Radiology and Oncology Ljubljana Slovenia www.radioloncol.com research article Bartlomiej Szynglarewicz1, Piotr Kasprzak2, Przemyslaw Biecek3, Agnieszka Halon4, Rafal Matkowski1,5 Breast Unit, Department of Surgical Oncology, Lower Silesia Oncology Centre, Wroclaw, Poland Department of Breast Imaging, Lower Silesia Oncology Centre, Wroclaw, Poland 3 Faculty of Mathematics, Informatics and Mechanics, University of Warsaw, Warsaw, Poland Department of Pathomorphology and Oncological Cytology, Wroclaw Medical University, Poland Department of Oncology, Wroclaw Medical University, Poland Received 30 November 2015 Accepted 26 January 2016 Correspondence to: Bartlomiej Szynglarewicz, M.D., Lower Silesian Oncology Centre, Plac Hirszfelda 12, 53-413 Wroclaw, Poland. Phone: +48 071 368 9333; Fax: +48 071 799 8600. E-mail: email@example.com Disclosure: No potential conflicts of interest were disclosed. Background. Commonly identified on screening mammography breast microcalcifications are the predominant manifestation of ductal carcinoma in situ (DCIS). The aim of this study was to investigate the association between clinico-radiological features and histological findings in patients with screen-detected DCIS. Patients and methods. Consecutive 127 patients with pure DCIS found on stereotactic vacuum-assisted biopsy of screen-detected suspicious microcalcifications without mass entered the study. Patient age, type and distribution of microcalcifications, DCIS nuclear grade (NG) and the presence of comedonecrosis were investigated. Association between parameters was statistically analysed with P < 0.05 as a significance level. Results. Powdery microcalcifications were most often clustered while regional were most common of casting-type (P < 0.001). High, intermediate and low NG of DCIS was significantly related to casting-type, crushed stone-like and powdery microcalcifications, respectively (P < 0.01). Low and intermediate NG DCIS were the most common in clustered and grouped microcalcifications while high NG DCIS was the most often when regional distribution was observed (P < 0.05). Comedonecrosis was significantly more common in high NG DCIS (P < 0.01). The association between comedonecrosis and type of microcalcifications was not significant, but with their distribution was close to the significance level (P = 0.07). Patient age was not significantly related to imaging or histological findings. Conclusions. The association between pattern of mammographic microcalcifications and histological findings related to more aggressive disease can be helpful in optimal surgery planning in patients with screen-detected DCIS, regarding the extent of breast intervention and consideration of synchronous sentinel node biopsy. Key words: breast cancer screening; mammographic microcalcifications; ductal carcinoma in situ Introduction The development of imaging techniques and the widespread adoption of screening programs resulted in dramatically increased incidence of ductal carcinoma in situ (DCIS), which currently accounts for about 2025% of newly diagnosed breast cancer cases.1 The most common clinical presentation of DCIS are mammographically visible microcalcifications. Although being present in about 30% of all breast cancers and in approximately 55% of nonpalpable breast malignancies, they are responsible doi:10.1515/raon-2016-0020 for the detection of 8595% of cases of DCIS by screening mammography.2,3 The microcalcifications associated with the development of DCIS arise in the lumen of the terminal ducts, by calcium production on the secretion material or on the zones of necrosis.4 They only indirectly attest to the cell proliferation of the carcinoma, that will then progress in the ducts in an anterograde direction toward the nipple or in a retrograde direction, within the lobule.5 The microcalcifications are commonly discontinuous, which may indicate multifocality. However, since the true multifocal DCIS is currently believed to be a relatively rare condition, they most often correspond to a single lesion extending to several ducts by contiguity.4-7 With the introduction of stereotactic minimal-invasive biopsy (core-needle or vacuumassisted) it has become possible to obtain a preoperative diagnosis of suspicious breast microcalcifications not visible on ultrasound. As most DCIS lesions are nonalpable and some are more extensive that suspected on the mammogram, evaluation of imaging-pathologic correlation by a multidisciplinary team is essential in the assessment of patients to determine their eligibility for breast conserving surgery as well as to achieve in these cases a complete excision with negative margins and good cosmetic outcomes.8 The aim of this study was to investigate the clinical and histological features, and to evaluate the association among these findings in screen-detected DCIS found on stereotactic vacuum-assisted biopsy of suspicious microcalcifications. er lesions, not well seen in ultrasound, a stereotactic biopsy under digital mammography guidance is performed. Patients A cohort of 127 consecutive non-symptomatic patients with screen-detected DCIS diagnosed in years 20092014 was enrolled. All of them fulfilled the study entering criteria: BIRADS category 4 or 5 microcalcifications without mass or architectural distortion, pure DCIS found on histological examination, lack of invasion or microinvasion ( 1 mm in the longest diameter), absence of any other breast malignancy or border-line lesion. Median (mean, range) patient age was 60 years (59.6, 5069). All the patients underwent the same type of minimalinvasive biopsy under the stereotactic guidance. Study was approved by the Independent Ethics Committee (UMED KB-376) and the Institutional Board (NDOK/668). Patients signed the informed consent. Biopsy In each case an informed consent to undergo biopsy was obtained. All the procedures were performed by one breast-dedicated radiologist (PK), in the same breast care unit, according to the same standardised protocol to assure quality control. Five specimens was the minimal number of tissue cores. Each biopsy was done under the local anaesthesia using 10 cm3 of 1% lidocaine in two-step approach: 5 cm3 superficially and 5 cm3 deeply. Biopsies were completed under digital mammography guidance using a designated prone table unit (Mammotest Plus / S, Fisher Imaging, Denver, USA) with 10G needle (EnCore Breast Biopsy System, SenoRx Inc., Irvine, CA or EnCore Enspire Breast Biopsy System, C.R. Bard Inc., Tempe, AZ). Patients and methods Screening program Nation-wide and population-based breast cancer screening program is targeting women aged 5069, with exclusion of females undergoing treatment or being followed-up due to breast cancer. Twoview mammography (cranio-caudal and oblique) is used as a standard screening test. High-quality analogue (screen-film) or full field digital mammography (FFDM) are both allowed in screening program in Poland. Routine round length of the program is two years. All women with radiological findings categorised as suspicious of malignancy (BIRADS 4) or highly suggested for cancer (BIRADS 5) are referred to further assessment and invasive investigations. In patients with masses ultrasound-guided core-needle or vacuum-assisted biopsy is carried out, whereas in patients with oth Pathology All hematoxylin and eosin stained slides of formalin-fixed and paraffin-embedded tissue blocks were assessed by board-certified pathologists experienced in breast cancer. In all the cases pathological examination reported pure DCIS without invasive or microinvasive component. In cases with any doubt about the origin E-cadherin immunochemistry was used to exclude a pleomorphic type of lobular carcinoma in situ. Evaluation of DCIS histology was performed according to the well-defined and widely accepted criteria. FIGURE 1. Powdery microcalcifications (cotton ball-like, indistinct, amorphous). FIGURE 2. Crushed stone-like microcalcifications (pleomorphic). FIGURE 3. Casting-type microcalcifications (linear, branching). Comedonecrosis was determined as present if the central areas of necrosis with ghost outlines of cells and cellular debris were found. Grading system was expressed by the assessment of nuclear grade (NG) categorising DCIS as low, intermediate, and high grade, based on the recommendations of the College of American Pathologists.9,10 Finally, all the slides were reviewed and re-evaluated by study supervising pathologist (AH) to confirm the original diagnosis of DCIS and its histological features as well as the absence of invasion or microinvasion. TABLE 1. Baseline characteristics Features Patient age 5060 6169 Microcalcifications type Powdery Crushed stone-like Casting-type Microcalcifications distribution Clustered Grouped Regional Nuclear grade (NG) NG 1 (Low) NG 2 (Intermediate) NG 3 (High) Comedonecrosis Absent Present n (%) 67 (53) 60 (47) 19 (15) 81 (64) 27 (21) 85 (67) 31 (24) 11 (9) 71 (56) 38 (30) 18 (14) 58 (46) 69 (54) Statistical analysis Data were collected in a prospective manner and entered a computer database. Statistical analysis was performed by professional statistician (PB). Following features were investigated: patient age, DCIS nuclear grade and the presence of comedonecrosis (as described above) as well as distribution pattern and morphology of microcalcifications. With regard to distribution pattern microcalcifications were classified as clustered (< 1 cm), grouped (12 cm), and regional (> 2 cm). Morphological type was categorised according to Tabar classification (Figure 13) as powdery (cotton ball-like: indistinct, amorphous), crushed stone-like (pleomorphic), and casting-type (linear, branching).11 Mammographic appearance was assessed before biopsy (without knowledge of the histopathological diagnosis) by two board-certified radiologists with special expertise in breast imaging (double reading) and then reviewed and re-evaluated by study supervising radiologist (PK) using analogue microfocus magnification techniques in orthogo- nal planes or, in cases of FFDM, on-screen magnification. Baseline characteristics are presented in Table 1. Association between investigated variables was analysed using Pearson's chi-square test. P values less than 0.05 were considered statistically significant. Results Microcalcifications type - distribution 84% (n = 16) of powdery microcalcifications were clustered, 16% (3) were grouped, while none had regional distribution. Considering crushed stonelike and casting-type morphology 75% (61) and 30% (8) of microcalcifications were clustered, 20% (16) and 44% (12) were grouped, 5% (4) and 26% TABLE 2. Association between microcalcifications distribution and type Microcalcifications distribution, n (%) Clustered Grouped Regional Features Microcalcifications type, n [%] Powdery Crushed stone-like Casting type 16 (19)  61 (72)  8 (9)  (100%) 3 (10)  16 (51)  12 (39)  (100%) 0 (-) [-] 4 (36)  7 (64)  (100%) [100%] [100%] [100%] P < 0.001 TABLE 3. Association between nuclear grade and microcalcifications Nuclear grade, n (%) I (Low) II (Intermediate) III (High) Features Microcalcifications Type, n [%] Powdery Crushed stone-like Casting type 14 (20)  47 (66)  10 (14)  (100%) 3 (8)  27 (71)  8 (21)  (100%) 2 (11)  7 (39)  9 (50)  (100%) [100%] [100%] [100%] P < 0.01 Distribution, n [%] Clustered Grouped Regional 54 (76)  14 (20)  3 (4)  (100%) 23 (60)  12 (32)  3 (8)  (100%) 8 (44)  5 (28)  5 (28)  (100%) [100%] [100%] [100%] P < 0.05 (7) had regional pattern, respectively. With regard to clustered and grouped microcalcifications 19% (16) and 10% (3) were powdery, 72% (61) and 51% (16) were crushed stone-like, while 9% (8) and 39% (12) were casting-type, respectively. None of regional microcalcifications had powdery morphology, 36% (4) were crushed stone-like, and 64% (7) were casting-type. To sum up, powdery microcalcifications were most often clustered, never regional. Similarly, just one-fourth of crushed stonelike microcalcifications were grouped or regional. Clustered microcalcifications were most rarely of casting-type while regional were most commonly. The association between morphology and distribution of microcalcifications was of very high statistical significance (t1 X-squared = 25.281, df = 4, P = 4.416e-05) (Table 2). Microcalcifications type - nuclear grade All over 74% (14) of powdery microcalcifications revealed DCIS with low NG, 16% (3) intermediate, and 10% (2) high NG. Crushed stone-like microc alcifications were related to low NG in 58% (47), intermediate in 33% (27), and high in 9% (7). In contrast, 33% (9) of casting-type microcalcifications had high NG DCIS, 30% (8) intermediate, while 37% (10) had low NG DCIS. 50% (9) of high NG DCIS were presenting as casting-type microcalcifications, 39% (7) as crushed stone-like, and 11% (2) as powdery. 21% (8) of DCIS with intermediate NG was found in casting-type microcalcifications, 71% (27) in crushed stone-like, and 8% (3) in powdery. With regard to low NG DCIS, 14% (10) was detected in casting-type microcalcifications, while 66% (47) and 20% (14) in crushed stone-like and powdery, respectively. In summary, high NG DCIS was most commonly related to casting-type microcalcifications while low NG DCIS most rarely. DCIS with intermediate NG was most often found in crushed stone-like microcalcifications. Just onefourth of powdery microcalcifications revealed DCIS with NG other than low. The association between morphology of microcalcifications and NG of DCIS was statistically significant (t1 X-squared = 13.363, df = 4, P = 0.009632) (Table 3). Microcalcifications type - comedonecrosis Comedonecrosis was found in 47% (9) of powdery microcalcifications, 57% (46) of crushed stone-like, and in 52% (14) of casting-type. DCIS with comedonecrosis was presenting as powdery in 13% (10), crushed stone-like in 67% (46), and casting-type microcalcifications in 20% (14) of cases. Considering DCIS without comedonecrosis, powdery microcalcifications were detected in 17% (10) of patients while crushed stone-like and casting-type in 60% (35) and 23% (13), respectively. TABLE 4. Association between comedonecrosis and microcalcifications Comedonecrosis, n (%) Absent Present Features Microcalcifications Type, n [%] Powdery Crushed stone-like Casting type Distribution, n [%] Clustered Grouped Regional 10 (17)  35 (60)  13 (23)  (100%) 44 (76)  12 (21)  2 (3)  (100%) (100%) 9 (13)  46 (67)  14 (20)  (100%) 41 (59)  19 (28)  9 (13)  [100%] [100%] [100%] P > 0.5 [100%] [100%] [100%] P 0.07 Microcalcifications type - patient age 58% (11) of patients with powdery microcalcifications were 50-60 years old, whereas 54% (44) and 44% (12) of those with crushed stone-like and casting-type, respectively (Table 4). Patients aged 5060 years had powdery microcalcifications in 16% (11), crushed stone-like in 66% (44), and casting-type in 18% (12). Among older patients (6169) powdery microcalcifications were present in 13% (8), crushed stone-like in 62% (37), and casting-type in 25% (15) of cases. Neither patient age nor the presence of comedonecrosis was significantly related to morphology of microcalcifications (t1 X-squared = 1.0293, df = 2, P = 0.5977; t1 X-squared = 0.63551, df = 2, P = 0.7278; respectively). tically significant (t1 X-squared = 13.233, df = 4, P = 0.01019) (Table 3). Microcalcifications distribution - comedonecrosis In 48% (41) of patients with clustered, 61% (19) with grouped and 82% (9) with regional microcalcifications DCIS with comedonecrosis was found. Among patients with non-comedo DCIS 76% (44) had clustered, 21% (12) had grouped, and 3% (2) had regional microcalcifications. 59% (41) of DCIS with comedonecrosis was presenting as clustered microcalcifications, while 28% (19) and 13% (9) as grouped and regional. In summary, three-fourths of patients without comedonecrosis had clustered microcalcifications while in the vast majority of patients with regional microcalcifications DCIS with comedonecrosis was diagnosed. The association between distribution of microcalcifications and the presence of comedonecrosis was close but did not reach the statistical significance (t1 X-squared = 5.2275, df = 2, P = 0.07326) (Table 4). Microcalcifications distribution - nuclear grade In 64% (54) of clustered microcalcifications low NG DCIS was found, whereas intermediate and high NG DCIS in 27% (23) and 9% (8), respectively. Grouped microcalcifications revealed low, intermediate and high NG DCIS in 45% (14), 39% (12), and 16% (5) of cases while regional microcalcifications in 27% (3), 27% (3), and 46% (5), respectively. 76% (54) and 60% (23) of DCIS with low and intermediate NG were presenting as clustered microcalcifications, 20% (14) and 32% (12) as grouped, and 4% (3) and 8% (3) as regional, respectively. Among patients with high NG DCIS 44% (8) had clustered, while 28% (5) each had grouped and regional microcalcifications. Summarising, low NG DCIS was the most common in clustered microcalcifications and very rare in regional, where high NG DCIS was the most often, being found in nearly half of cases. The association between distribution of microcalcifications and NG of DCIS was statis- Microcalcifications distribution - patient age All over 58% (49) of patients with clustered, 39% (12) with grouped, and 55% (6) with regional microcalcifications were 5060 years old. Considering these younger patients (5060), 73% (49), 18% (12), and 9% (6) had clustered, grouped and regional microcalcifications, respectively. Among older ones (6169) clustered microcalcifications were found in 60% (36) while grouped and regional in 32% (19) and 8% (5), respectively. Patient age was not sig- TABLE 5. Association between nuclear grade and comedonecrosis Nuclear grade, n (%) I (Low) II (Intermediate) III (High) Features Comedonecrosis, n [%] Absent Present 37 (52)  34 (48)  (100%) 20 (53)  18 (47)  (100%) 1 (6)  17 (94)  (100%) [100%] [100%] P < 0.01 TABLE 6. Statistical significance of dependency (chi-square test, P value) Features Patient age Microcalcifications type Microcalcifications distribution Nuclear grade Comedonecrosis Patient age -- 0.5977 0.1936 0.9098 1 Microcalcifications type 0.5977 -- < 0.001 < 0.01 0.7278 Microcalcifications distribution 0.1936 < 0.001 -- < 0.05 0.0733 Nuclear grade 0.9098 < 0.01 < 0.05 -- < 0.01 Comedonecrosis 1 0.7278 0.0733 < 0.01 -- nificantly related to the distribution of microcalcifications (t1 X-squared = 3.2839, df = 2, P = 0.1936). Comedonecrosis - patient age Comedonecrosis was present in 54% (36) of younger patients and in 55% (33) of those aged 6169 years. When comedonecrosis was absent 53% (31) of patients were 5060 years old. Similarly, among patients with comedonecrosis 52% (36) was in younger group. The association was not significant (t1 X-squared = 0, df = 1, P = 1). Significance level of correlation between investigated variables is presented in Table 6. Nuclear grade - comedonecrosis In 94% (17) of high NG DCIS the comedonecrosis was present, whereas in 47% (18) and 48% (34) of intermediate and low NG, respectively. Among patients without comedonecrosis 2% (1) had high NG, while 34% (20) and 64% (37) had intermediate and low NG DCIS, respectively. In the group with comedonecrosis high, intermediate, and low NG DCIS were diagnosed in 25% (17), 26% (18), and 49% (34) of cases, respectively. In summary, almost all the patients with high NG DCIS had comedonecrosis while just less than half of others. In almost all the patients without comedonecrosis DCIS of low or intemediate NG was found. The association between NG and the presence of comedonecrosis was statistically significant (t1 X-squared = 13.604, df = 2, P = 0.001112) (Table 5). Discussion Surgery, sometimes followed by radiotherapy in cases with breast conservation, remains the treatment of choice in DCIS patients. Since it is highly favourable disease, there is no difference in mortality rate regardless of which treatment is chosen.12 On the other hand, the extent of surgical intervention and the need of postoperative radiotherapy depend on some well-defined factors known to be important in predicting of local recurrence. The most significant and independent variables are quantified by the University of California/ Van Nuys Prognostic Index (USC/VNPI), which is widely used in clinical practice. USC/VNPI is a numerical algorithm combining the following prognostic factors: age at diagnosis (older age is better), tumour size (smaller size is better), surgical margin width (wider margin is better), NG Nuclear grade - patient age Younger patients (5060) had low, intermediate, and high NG DCIS in 57% (38), 28% (19), and 15% (10), while older women (6169) in 55% (33), 32% (19), and 13% (8), respectively. In cases of high, intermediate, and low NG DCIS 56% (10), 50% (19), and 54% (38) of patients were in younger age. Patient age was not significantly related to NG of DCIS (t1 X-squared = 0.18908, df = 2, P = 0.9098). (lower grade is better), and the presence or absence of comedonecrosis (no necrosis is better). Each of the four predictors (NG and comedonecrosis both determine pathologic classification) is scored 1 (the most favourable), 2, or 3 (the least favourable), and then added together to give an overall score, ranging from a low of 4 (least likely to recur) to a high of 12 (most likely to recur).12 However, not all these variables are available before operation (e.g. microscopic lesion diameter, surgical margin width). Moreover, some of features available before surgery can be underestimated in specimens from minimal-invasive biopsy (e.g. low/intermediate nuclear grade, absence of comedonecrosis) and eventually upgraded in the final examination of postoperative specimen. It would be helpful in surgical treatment planning if the histological characteristics could be predicted from the mammogram, particularly from the type and distribution of microcalcifications, which are the most common imaging presentation of DCIS. There are conflicting reports on whether the histological features of DCIS can be estimated by the pattern of microcalcifications found on mammography. Dinkel et al. found that linear branching microcalcifications tended to be associated with higher pathological grading. However, correlation was poor and not statistically significant.13 Also in a series of Slanetz and co-workers (75 cases, 62 with calcifications alone) histological grade of DCIS could not be accurately determined prospectively based on the mammographic appearance of microcalcifications.14 In contrast, in a study of Holland and Hendriks well-differentiated DCIS was most commonly associated with multiple clusters of fine granular microcalcifications while poorly differentiated DCIS usually appeared on the mammogram as either linear branching or as coarse granular microcalcifications.15 It corresponds to our observation that low NG DCIS is usually found in clustered microcalcifications of crushed stone-like or powdery type whereas high NG DCIS is most common in casting type microcalcifications with regional distribution. Results of more recent studies support these findings. In the large dataset consisting of 1783 DCIS (Sloane Project) casting-type microcalcifications were more frequently seen in the higher grade of DCIS, occurring in 58% of high grade while in 26% of low grade cases. Moreover, casting-type microcalcifications were increasingly common with increasing lesion size.16 These associations were of high statistical significance (P < 0.001). De Roos et al. reported significant association between linear microcalcifications and high grade (P < 0.001) as well as between fine granular type and low grade of DCIS (P < 0.05).8 Barreau et al. studied a large cohort of 909 cases and found that granular or linear branching type and a number of microcalcifications higher than 20 were correlated with high grade of DCIS and the presence of comedonecrosis.17 Evans et al. noticed that when the comedonecrosis was present following features were seen more commonly: abnormal mammogram (95% vs. 7%, P < 0.001), mammogram with calcifications (96% vs. 61%, P < 0.001), calcifications with a ductal distribution (80% vs. 45%, P < 0.005), and rod-shaped calcifications (83% vs. 45%, P < 0.001). In contrast, DCIS without comedonecrosis was associated with mammogram without calcifications (39% vs. 4%, P < 0.001) and predominantly punctate calcifications (36% vs. 13%, P < 0.05).18 In a series of Stomper and Connolly predominantly linear calcifications were present in 47% of DCIS with comedonecrosis compared to 18% of DCIS without comedonecrosis (P = 0.01) while the predominantly granular calcifications in 53% and 82% (P = 0.01), respectively.19 Mammogram with microcalcifications is the most common imaging appearance of DCIS. Nevertheless, in some cases calcifications are not present. Interesting issue is to compare histological characteristics of calcified and non-calcified DCIS. As mentioned above, Evans and colleagues found that non-calcified DCIS was less commonly associated with comedonecrosis.18 Tang et al. reported that comedo DCIS had higher frequency of histologically seen calcifications in the ducts, however, when compared to other types it was easier to detect on ultrasound with not significant differences on mammography and MRI.20 Slanetz et al. noticed that DCIS presenting on mammography as only a mass was usually well-differentiated.14 In contrast, Cho et al. observed that 59% of non-calcified DCIS lesions were high grade or comedonecrosis type.21 Supporting this finding, in numerous recent studies the presence of accompanying mass was related to the increased risk of invasive ductal component, which can reflect more aggressive behaviour of DCIS.22-25 In the series of Rauch et al. DCIS more frequently visible on sonography was ER-negative type, which also tended to be larger, was more likely to be high grade (93% vs. 44%, P < 0.0001) and associated with comedonecrosis (64% vs. 29%, P < 0.0001).26 Considering screen-detected DCIS, the presence of calcifications seems to be related to less favourable histology and features associated with more aggressive behaviour. In the analysis of 217 DCIS cases in 212 asymptomatic patients by Mun et al. high nuclear grade (P < 0.05), comedonecrosis (P < 0.001), and the presence of HER2/neu oncogene (P < 0.001) were more common in the calcified lesions.27 Similarly, Kim et al. noticed that calcified DCIS was significantly more often HER2-positive than ERpositive or triple-negative. Histopathologically, HER2-positive DCIS and triple-negative DCIS were more commonly associated with high nuclear grade and comedonecrosis when compared to ERpositive DCIS.28 In the era of screening programmes, advanced diagnostic tools, image-guided minimal-invasive biopsies and oncoplastic surgery a very close cooperation in multidisciplinary team is essential for the optimum management of breast cancer patients. The correlation between pattern of mammographic microcalcifications and histological features related to more aggressive disease can be helpful in optimal surgery planning in patients with screen-detected DCIS, with regard to the extent of breast intervention and the consideration of synchronous sentinel node biopsy. 9. Lester SC, Bose S, Chen YY, Connolly JL, de Baca ME, Fitzgibbons PL, et al. Protocol for the examination of specimens from patients with ductal carcinoma in situ of the breast. Arch Pathol Lab Med 2009; 133: 15-25. 10. Schwartz GF, Lagios MD, Carter D, Connolly J, Ellis IO, Eusebi V, et al. Consensus conference on the classification of ductal carcinoma in situ. Cancer 1997; 80: 1798-802. 11. Tabar L, Tot T, Dean PB. Breast Cancer: The art and science of early detection with mammography. Stuttgart, New York: Thieme; 2005. 12. Silverstein MJ, Lagios MD. Treatment selection for patients with ductal carcinoma in situ (DCIS) of the breast using the University of Southern California/ Van Nuys (USC/VNPI) Prognostic Index. Breast J 2015; 21: 127-32. 13. Dinkel HP, Gassel AM, Tschammler A. Is the appearance of microcalcifications on mammography useful in predicting histological grade of malignancy in ductal cancer in situ? Br J Radiol 2000; 73: 938-44. 14. Slanetz PJ, Giardino AA, Oyama T, Koerner FC, Halpern EF, Moore RH, et al. Mammographic appearance of ductal carcinoma in situ does not reliably predict histologic subtype. Breast J 2001; 7: 417-21. 15. Holland R, Hendriks JH. Microcalcifications associated with ductal carcinoma in situ: mammographic-pathologic correlation. Semin Diagn Pathol 1994; 11: 181-92. 16. Evans A, Clements K, Maxwell A, Bishop H, Hanby A, Lawrence G, et al. Sloane Projest Steering Group: Lesion size is major determinant of the mammograhic features of ductal carcinoma in situ: findings from the Sloane Project. Clin Radiol 2010; 65: 181-4. 17. Barreau B, de Mascarel I, Feuga C, MacGrogan G, Dilhuydy MH, Picot V, et al. Mammography of ductal carcinoma in situ of the breast: review of 909 cases with radiographic-pathologic correlations. Eur J Radiol 2005; 54: 55-61. 18. Evans A, Pinder S, Wilson R, Sibbering M, et al. Ductal carcinoma in situ of the breast: correlation between mammographic and pathologic findings. AJR Am J Roentgenol 1994; 162: 1307-11. 19. Stomper PC, Connolly JL. Ductal carcinoma in situ of the breast: correlation between mammographic calcification and tumor subtype. AJR Am J Roentgenol 1992; 159: 483-5. 20. Tang X, Yamashita T, Hara M, Kumaki N, Tokuda Y, Masuda S. Histopathological characteristics of breast ductal carcinoma in situ and association with imaging findings. Breast Cancer 2015; Feb 3 [DOI10.1007/s12282-015-0592-0 Epub ahead of print]. 21. Cho KR, Seo BK, Kim CH, Whang KW, Kim YH, Woo OH, et al. Non-calcified ductal carcinoma in situ: ultrasound and mammographic findings correlated with histological findings. Yonsei Med J 2008; 49: 103-10. 22. Schulz S, Sinn P, Golatta M, Rauch G, Junkermann H, Schuetz F, et al. Prediction of underestimated invasiveness in patients with ductal carcinoma in situ of the breast on percutaneous biopsy as rationale for recommending concurrent sentinel lymph node biopsy. Breast 2013; 22: 537-42. 23. Park HS, Park S, Cho J, Park JM, Kim SI, Park BW. Risk predictors of underestimation and the need for sentinel node biopsy in patients diagnosed with ductal carcinoma in situ by preoperative needle biopsy. J Surg Oncol 2013; 107: 388-92. 24. Szynglarewicz B, Kasprzak P, Halon A, Matkowski R. Preoperatively diagnosed ductal cancers in situ of the breast presenting as even small masses are of high risk for the invasive foci in postoperative specimen. World J Surg Oncol 2015; 13: 218. 25. Bae S, Yoon JH, Moon HJ, Kim MJ, Kim EK. Breast microcalcifications: diagnostic outcomes according to image-guided biopsy method. Korean J Radiol 2015; 16: 996-1005. 26. Rauch GM, Kuerer HM, Scoggins ME, Fox PS, Benveniste AP, Park YM, et al. Clinicopathologic, mammographic, and sonographic features in 1,187 patients with pure ductal carcinoma in situ of the breast by estrogen receptor status. Breast Cancer Res Treat 2013; 139: 639-47. 27. Mun HS, Shin HJ, Kim HH, Cha JH, Kim H. Screening-detected calcified and non-calcified ductal carcinoma in situ: differences in the imaging and histopathological features. Clin Radiol 2013; 68: e27-35. 28. Kim MY, Kim HS, Choi N, Yang JH, Yoo YB, Park KS. Screening mammographydetected ductal carcinoma in situ: mammographic features based on breast cancer subtypes. Clin Imaging 2015; 39: 983-6. Acknowledgements Authors would like to thank Ewa Kowalska for her excellent assistance in data collection and management.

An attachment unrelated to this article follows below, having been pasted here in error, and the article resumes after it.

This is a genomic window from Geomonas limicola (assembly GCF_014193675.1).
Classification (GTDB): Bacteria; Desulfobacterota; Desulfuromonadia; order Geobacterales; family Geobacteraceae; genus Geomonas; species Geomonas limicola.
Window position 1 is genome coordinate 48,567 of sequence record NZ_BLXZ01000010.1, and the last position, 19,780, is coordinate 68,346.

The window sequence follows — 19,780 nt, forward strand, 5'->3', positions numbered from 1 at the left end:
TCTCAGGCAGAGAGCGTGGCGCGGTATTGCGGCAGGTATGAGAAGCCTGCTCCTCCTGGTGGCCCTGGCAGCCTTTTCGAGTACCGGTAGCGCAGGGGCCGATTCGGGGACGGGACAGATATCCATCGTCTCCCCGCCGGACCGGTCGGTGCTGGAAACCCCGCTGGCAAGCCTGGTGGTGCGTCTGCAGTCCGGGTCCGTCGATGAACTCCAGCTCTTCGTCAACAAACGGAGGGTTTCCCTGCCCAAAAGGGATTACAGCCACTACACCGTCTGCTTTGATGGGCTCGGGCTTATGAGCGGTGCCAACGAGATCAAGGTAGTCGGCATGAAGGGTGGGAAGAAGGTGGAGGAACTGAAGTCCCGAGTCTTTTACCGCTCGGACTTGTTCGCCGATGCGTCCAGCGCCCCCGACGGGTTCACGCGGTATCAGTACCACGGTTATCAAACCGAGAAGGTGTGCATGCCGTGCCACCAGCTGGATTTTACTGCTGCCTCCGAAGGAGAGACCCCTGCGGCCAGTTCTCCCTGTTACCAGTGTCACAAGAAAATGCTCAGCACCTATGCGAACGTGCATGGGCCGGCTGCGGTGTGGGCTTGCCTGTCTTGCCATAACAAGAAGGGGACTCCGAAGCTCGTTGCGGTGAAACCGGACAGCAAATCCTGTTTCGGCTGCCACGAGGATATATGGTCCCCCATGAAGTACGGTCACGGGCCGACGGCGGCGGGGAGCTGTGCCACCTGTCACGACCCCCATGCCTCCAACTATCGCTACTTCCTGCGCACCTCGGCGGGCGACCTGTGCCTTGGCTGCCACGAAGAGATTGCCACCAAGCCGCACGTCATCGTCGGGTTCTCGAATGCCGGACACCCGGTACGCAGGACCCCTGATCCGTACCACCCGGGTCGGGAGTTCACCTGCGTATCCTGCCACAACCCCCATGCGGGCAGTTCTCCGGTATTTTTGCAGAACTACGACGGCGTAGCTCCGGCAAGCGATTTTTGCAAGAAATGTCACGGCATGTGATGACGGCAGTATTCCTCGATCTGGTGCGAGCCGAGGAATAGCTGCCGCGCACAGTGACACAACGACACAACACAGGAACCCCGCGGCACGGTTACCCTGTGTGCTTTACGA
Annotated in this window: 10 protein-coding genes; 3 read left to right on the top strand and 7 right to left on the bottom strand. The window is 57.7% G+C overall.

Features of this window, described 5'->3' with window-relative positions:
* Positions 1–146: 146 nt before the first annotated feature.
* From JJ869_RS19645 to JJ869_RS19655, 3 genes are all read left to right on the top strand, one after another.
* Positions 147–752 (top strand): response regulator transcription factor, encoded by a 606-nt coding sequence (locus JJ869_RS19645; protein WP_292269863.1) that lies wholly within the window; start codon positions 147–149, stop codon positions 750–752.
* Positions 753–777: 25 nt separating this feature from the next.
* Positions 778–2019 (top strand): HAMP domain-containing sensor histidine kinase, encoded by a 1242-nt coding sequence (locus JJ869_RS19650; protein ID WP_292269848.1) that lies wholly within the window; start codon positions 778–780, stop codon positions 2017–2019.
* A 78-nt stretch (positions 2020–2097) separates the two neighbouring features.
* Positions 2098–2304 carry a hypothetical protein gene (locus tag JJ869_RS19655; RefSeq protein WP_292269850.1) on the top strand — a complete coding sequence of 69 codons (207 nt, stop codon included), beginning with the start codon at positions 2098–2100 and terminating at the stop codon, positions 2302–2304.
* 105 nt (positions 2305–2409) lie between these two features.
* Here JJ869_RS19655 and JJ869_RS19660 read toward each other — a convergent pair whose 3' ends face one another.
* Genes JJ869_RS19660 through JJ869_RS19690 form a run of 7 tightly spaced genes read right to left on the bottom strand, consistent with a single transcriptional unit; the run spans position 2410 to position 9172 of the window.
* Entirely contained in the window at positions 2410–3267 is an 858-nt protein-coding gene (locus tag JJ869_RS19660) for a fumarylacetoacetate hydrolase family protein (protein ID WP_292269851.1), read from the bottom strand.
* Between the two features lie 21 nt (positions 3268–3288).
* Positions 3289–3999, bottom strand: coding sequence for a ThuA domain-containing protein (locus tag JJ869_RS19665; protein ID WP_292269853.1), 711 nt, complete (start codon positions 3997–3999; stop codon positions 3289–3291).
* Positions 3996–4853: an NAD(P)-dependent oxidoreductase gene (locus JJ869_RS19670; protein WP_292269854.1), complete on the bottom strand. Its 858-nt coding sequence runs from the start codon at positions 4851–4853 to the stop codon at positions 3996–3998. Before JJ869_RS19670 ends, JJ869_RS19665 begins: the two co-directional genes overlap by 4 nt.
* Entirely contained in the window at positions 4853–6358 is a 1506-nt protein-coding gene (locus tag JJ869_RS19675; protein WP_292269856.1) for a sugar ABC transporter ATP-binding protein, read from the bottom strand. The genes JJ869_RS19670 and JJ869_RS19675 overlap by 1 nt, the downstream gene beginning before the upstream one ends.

Radiology and Oncology – de Gruyter
Published: Jun 1, 2016
Access the full text.
Sign up today, get DeepDyve free for 14 days.